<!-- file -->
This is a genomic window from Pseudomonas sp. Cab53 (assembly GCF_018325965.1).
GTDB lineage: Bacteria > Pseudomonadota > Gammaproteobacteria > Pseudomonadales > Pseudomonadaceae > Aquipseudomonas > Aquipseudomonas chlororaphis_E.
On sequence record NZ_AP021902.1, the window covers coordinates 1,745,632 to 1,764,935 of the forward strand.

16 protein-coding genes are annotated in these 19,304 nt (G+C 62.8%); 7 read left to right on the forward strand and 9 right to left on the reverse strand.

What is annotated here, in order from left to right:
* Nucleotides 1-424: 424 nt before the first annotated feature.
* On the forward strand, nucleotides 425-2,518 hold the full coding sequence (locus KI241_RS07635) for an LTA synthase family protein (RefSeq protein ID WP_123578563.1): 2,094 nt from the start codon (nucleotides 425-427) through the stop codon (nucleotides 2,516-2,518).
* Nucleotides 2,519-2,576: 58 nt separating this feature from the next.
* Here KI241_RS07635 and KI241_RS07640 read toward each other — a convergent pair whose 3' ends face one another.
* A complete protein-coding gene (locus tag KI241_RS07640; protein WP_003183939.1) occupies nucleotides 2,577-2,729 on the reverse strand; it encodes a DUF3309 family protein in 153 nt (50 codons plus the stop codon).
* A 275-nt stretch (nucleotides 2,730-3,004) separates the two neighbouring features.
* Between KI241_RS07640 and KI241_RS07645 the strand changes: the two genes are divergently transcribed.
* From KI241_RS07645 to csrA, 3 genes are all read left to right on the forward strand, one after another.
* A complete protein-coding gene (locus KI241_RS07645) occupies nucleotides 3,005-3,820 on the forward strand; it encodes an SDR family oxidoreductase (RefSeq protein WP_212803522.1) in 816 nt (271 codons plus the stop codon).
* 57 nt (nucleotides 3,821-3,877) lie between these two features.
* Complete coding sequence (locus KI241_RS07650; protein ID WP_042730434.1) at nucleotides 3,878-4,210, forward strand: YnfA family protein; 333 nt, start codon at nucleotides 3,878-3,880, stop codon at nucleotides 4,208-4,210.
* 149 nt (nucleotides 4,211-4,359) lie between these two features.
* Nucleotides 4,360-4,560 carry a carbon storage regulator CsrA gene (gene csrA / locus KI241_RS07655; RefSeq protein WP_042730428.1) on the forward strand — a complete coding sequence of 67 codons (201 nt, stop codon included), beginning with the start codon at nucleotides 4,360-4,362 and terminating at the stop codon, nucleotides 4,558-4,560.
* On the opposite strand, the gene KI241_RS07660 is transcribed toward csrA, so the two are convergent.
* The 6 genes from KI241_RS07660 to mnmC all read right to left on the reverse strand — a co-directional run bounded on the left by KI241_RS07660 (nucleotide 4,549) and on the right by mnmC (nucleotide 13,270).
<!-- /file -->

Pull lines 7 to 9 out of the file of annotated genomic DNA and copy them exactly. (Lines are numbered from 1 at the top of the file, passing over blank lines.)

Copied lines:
* On the forward strand, nucleotides 425-2,518 hold the full coding sequence (locus KI241_RS07635) for an LTA synthase family protein (RefSeq protein ID WP_123578563.1): 2,094 nt from the start codon (nucleotides 425-427) through the stop codon (nucleotides 2,516-2,518).
* Nucleotides 2,519-2,576: 58 nt separating this feature from the next.
* Here KI241_RS07635 and KI241_RS07640 read toward each other — a convergent pair whose 3' ends face one another.